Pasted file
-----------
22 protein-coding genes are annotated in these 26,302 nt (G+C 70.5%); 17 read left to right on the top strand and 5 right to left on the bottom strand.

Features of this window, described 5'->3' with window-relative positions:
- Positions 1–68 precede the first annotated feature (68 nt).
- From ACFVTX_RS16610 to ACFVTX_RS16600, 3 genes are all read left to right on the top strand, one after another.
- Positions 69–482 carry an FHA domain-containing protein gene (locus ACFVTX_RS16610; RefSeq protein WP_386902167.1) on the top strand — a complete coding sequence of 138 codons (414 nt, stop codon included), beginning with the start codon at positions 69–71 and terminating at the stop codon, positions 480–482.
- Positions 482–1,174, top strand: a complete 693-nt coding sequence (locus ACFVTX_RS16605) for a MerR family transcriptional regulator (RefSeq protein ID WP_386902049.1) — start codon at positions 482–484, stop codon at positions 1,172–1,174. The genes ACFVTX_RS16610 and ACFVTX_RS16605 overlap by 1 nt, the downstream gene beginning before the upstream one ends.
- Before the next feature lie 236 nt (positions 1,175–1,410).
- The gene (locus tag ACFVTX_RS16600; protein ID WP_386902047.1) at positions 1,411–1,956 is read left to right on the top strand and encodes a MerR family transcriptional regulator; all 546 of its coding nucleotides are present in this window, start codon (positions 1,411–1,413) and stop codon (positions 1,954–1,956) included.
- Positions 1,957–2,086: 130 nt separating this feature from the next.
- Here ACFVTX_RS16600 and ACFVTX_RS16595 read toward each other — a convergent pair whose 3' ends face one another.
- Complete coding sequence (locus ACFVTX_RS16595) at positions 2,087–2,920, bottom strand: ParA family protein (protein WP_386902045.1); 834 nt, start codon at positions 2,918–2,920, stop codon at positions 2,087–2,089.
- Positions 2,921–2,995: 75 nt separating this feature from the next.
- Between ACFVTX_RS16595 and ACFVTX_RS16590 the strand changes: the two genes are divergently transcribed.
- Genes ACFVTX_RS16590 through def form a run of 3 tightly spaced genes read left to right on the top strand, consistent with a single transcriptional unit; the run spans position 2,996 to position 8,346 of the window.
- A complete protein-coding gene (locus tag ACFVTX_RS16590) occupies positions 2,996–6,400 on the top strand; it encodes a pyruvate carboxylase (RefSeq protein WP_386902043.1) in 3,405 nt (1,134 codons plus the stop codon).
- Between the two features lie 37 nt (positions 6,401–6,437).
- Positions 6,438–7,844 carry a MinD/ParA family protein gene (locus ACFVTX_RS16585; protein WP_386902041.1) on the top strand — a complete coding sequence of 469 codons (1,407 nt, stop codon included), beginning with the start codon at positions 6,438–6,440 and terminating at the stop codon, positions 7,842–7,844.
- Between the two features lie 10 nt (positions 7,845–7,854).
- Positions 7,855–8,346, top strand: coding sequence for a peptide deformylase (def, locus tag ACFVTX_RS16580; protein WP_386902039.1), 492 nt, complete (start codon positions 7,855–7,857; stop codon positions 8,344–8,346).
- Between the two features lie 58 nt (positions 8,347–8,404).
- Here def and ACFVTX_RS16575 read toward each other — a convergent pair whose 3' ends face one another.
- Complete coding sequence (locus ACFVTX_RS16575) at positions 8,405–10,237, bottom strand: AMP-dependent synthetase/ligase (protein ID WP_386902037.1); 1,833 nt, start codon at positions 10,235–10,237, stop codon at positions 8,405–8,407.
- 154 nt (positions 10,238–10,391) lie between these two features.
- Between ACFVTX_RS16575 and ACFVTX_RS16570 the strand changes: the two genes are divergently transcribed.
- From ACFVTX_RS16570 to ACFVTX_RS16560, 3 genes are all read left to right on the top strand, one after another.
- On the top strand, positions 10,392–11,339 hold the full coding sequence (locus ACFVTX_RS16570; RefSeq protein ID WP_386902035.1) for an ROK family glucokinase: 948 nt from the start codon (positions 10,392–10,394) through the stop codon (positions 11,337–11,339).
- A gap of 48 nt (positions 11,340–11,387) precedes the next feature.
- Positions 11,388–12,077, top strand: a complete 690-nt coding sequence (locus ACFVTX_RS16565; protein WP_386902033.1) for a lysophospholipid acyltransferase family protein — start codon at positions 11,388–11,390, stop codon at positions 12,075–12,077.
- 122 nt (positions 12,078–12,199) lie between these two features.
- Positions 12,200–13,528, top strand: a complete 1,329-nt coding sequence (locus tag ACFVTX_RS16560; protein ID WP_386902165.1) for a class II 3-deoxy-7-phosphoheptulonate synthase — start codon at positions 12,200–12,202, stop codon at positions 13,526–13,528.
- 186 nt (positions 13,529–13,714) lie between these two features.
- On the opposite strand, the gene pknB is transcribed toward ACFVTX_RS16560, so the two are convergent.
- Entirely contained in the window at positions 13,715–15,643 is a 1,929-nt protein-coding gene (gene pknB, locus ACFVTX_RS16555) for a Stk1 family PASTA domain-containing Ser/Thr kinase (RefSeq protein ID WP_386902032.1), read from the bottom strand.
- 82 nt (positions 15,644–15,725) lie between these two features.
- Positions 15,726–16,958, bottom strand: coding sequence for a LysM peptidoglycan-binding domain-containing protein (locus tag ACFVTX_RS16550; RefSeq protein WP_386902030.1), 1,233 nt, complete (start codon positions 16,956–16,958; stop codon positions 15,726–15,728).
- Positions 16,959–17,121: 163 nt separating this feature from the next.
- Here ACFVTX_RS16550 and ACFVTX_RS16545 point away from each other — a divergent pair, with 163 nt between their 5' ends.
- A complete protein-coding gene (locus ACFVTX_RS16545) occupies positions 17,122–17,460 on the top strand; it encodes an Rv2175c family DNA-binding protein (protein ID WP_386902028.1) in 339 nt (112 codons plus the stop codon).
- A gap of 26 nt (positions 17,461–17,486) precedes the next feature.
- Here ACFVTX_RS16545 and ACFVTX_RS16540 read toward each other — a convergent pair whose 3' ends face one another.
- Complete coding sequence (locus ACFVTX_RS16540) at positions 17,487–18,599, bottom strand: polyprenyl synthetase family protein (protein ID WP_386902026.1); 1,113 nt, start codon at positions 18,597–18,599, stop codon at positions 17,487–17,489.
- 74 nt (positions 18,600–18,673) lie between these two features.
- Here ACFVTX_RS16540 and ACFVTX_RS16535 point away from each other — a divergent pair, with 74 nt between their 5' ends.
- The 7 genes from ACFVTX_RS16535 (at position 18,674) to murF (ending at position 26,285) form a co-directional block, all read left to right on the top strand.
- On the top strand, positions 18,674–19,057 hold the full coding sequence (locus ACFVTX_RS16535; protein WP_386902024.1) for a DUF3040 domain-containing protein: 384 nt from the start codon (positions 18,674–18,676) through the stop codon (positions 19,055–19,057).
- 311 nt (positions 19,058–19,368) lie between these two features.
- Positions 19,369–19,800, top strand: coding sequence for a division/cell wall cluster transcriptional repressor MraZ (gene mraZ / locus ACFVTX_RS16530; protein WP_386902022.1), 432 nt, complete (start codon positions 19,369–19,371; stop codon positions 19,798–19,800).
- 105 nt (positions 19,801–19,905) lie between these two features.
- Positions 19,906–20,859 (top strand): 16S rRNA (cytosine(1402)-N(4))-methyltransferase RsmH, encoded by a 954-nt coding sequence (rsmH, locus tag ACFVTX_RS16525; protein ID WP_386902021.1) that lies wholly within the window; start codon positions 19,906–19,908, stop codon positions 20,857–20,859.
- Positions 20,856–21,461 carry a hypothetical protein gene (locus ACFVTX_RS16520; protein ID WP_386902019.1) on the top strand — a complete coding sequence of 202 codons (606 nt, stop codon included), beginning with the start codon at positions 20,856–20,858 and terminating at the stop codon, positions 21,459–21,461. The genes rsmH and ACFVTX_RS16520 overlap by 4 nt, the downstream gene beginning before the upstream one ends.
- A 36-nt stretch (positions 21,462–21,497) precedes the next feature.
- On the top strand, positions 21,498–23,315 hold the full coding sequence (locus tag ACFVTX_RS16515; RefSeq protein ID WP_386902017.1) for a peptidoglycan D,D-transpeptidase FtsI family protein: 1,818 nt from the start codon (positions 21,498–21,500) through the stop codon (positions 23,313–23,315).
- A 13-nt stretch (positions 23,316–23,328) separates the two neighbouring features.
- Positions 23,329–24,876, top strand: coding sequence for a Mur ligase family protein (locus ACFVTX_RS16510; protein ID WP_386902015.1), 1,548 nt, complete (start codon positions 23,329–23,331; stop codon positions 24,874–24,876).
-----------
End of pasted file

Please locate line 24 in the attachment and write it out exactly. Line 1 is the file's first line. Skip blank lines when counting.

- Between ACFVTX_RS16575 and ACFVTX_RS16570 the strand changes: the two genes are divergently transcribed.